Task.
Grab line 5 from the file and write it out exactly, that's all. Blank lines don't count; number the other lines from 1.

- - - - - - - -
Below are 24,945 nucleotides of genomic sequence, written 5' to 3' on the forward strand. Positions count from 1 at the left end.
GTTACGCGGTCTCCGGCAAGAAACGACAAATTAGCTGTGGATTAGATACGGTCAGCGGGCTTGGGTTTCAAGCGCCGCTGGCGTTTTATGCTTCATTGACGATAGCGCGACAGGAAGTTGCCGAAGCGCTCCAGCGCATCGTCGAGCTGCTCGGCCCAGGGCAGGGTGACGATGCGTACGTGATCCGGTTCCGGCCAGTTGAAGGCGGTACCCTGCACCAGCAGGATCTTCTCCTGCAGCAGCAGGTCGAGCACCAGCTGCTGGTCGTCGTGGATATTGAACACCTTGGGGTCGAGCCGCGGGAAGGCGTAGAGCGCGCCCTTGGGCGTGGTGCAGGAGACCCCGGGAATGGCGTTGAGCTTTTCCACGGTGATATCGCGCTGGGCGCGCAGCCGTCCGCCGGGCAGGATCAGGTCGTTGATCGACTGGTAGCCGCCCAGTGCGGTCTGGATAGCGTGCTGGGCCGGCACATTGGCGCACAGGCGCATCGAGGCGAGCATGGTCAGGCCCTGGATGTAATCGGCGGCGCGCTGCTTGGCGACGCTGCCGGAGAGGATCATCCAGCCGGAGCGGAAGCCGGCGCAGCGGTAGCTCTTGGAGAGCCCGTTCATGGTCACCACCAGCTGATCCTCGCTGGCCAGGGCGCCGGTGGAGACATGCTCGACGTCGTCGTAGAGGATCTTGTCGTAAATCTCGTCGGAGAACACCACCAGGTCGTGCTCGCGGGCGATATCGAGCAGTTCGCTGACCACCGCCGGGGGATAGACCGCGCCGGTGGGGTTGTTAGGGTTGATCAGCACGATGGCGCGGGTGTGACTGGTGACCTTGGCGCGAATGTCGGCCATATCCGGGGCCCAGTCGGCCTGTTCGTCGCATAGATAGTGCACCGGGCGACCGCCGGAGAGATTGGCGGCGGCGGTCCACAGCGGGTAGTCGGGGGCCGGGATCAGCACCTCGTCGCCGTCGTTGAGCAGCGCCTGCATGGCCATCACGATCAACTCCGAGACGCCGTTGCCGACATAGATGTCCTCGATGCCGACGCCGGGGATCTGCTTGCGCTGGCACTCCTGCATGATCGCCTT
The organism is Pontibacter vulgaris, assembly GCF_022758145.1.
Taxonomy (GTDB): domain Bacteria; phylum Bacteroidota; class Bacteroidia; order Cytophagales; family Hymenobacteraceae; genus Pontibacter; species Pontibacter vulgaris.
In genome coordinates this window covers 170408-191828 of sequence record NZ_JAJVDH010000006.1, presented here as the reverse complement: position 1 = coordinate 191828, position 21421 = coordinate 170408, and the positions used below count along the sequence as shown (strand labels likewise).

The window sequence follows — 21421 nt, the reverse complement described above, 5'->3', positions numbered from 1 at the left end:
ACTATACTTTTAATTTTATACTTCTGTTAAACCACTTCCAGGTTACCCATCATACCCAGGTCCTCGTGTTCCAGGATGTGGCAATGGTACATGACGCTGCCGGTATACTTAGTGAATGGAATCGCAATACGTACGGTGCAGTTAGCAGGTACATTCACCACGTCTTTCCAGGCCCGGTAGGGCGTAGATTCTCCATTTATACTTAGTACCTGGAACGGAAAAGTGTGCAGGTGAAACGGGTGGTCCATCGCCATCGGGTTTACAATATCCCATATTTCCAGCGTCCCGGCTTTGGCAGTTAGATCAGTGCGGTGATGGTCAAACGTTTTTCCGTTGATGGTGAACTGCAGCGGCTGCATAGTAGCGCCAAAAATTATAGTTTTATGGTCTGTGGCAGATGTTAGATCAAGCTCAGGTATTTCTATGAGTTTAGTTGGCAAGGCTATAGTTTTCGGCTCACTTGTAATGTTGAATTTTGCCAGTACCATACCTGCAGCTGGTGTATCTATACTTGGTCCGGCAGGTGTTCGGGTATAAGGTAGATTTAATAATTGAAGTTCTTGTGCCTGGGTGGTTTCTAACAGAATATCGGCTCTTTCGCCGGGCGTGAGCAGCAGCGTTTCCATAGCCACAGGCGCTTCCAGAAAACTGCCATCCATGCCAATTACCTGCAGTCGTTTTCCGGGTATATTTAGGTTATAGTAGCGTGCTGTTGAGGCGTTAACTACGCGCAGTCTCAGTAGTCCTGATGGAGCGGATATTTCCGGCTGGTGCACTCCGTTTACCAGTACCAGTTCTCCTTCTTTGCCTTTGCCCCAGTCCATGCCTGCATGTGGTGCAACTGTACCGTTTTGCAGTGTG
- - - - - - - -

In genome coordinates this window covers 170408-191828 of sequence record NZ_JAJVDH010000006.1, presented here as the reverse complement: position 1 = coordinate 191828, position 21421 = coordinate 170408, and the positions used below count along the sequence as shown (strand labels likewise).